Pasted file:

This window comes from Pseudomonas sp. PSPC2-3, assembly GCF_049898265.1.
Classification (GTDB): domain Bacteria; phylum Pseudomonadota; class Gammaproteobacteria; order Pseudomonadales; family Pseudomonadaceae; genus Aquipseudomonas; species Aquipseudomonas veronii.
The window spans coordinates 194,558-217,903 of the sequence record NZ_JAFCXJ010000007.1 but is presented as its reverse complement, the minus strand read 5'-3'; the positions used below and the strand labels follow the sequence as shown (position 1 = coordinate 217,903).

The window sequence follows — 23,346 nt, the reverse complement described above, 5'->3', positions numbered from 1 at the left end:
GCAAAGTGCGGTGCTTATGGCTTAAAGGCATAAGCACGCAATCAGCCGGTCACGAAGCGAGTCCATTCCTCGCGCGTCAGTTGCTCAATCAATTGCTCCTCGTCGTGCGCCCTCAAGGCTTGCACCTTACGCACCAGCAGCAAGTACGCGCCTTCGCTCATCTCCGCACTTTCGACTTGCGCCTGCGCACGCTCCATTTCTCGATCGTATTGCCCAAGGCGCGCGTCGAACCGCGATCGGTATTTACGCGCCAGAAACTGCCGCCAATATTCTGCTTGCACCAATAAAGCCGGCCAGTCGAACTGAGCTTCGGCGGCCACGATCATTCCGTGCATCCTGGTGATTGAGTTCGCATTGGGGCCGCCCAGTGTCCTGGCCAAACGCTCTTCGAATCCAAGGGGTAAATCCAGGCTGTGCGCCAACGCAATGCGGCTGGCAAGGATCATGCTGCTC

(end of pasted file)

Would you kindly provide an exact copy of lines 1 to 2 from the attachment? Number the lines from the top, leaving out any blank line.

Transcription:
This window comes from Pseudomonas sp. PSPC2-3, assembly GCF_049898265.1.
Classification (GTDB): domain Bacteria; phylum Pseudomonadota; class Gammaproteobacteria; order Pseudomonadales; family Pseudomonadaceae; genus Aquipseudomonas; species Aquipseudomonas veronii.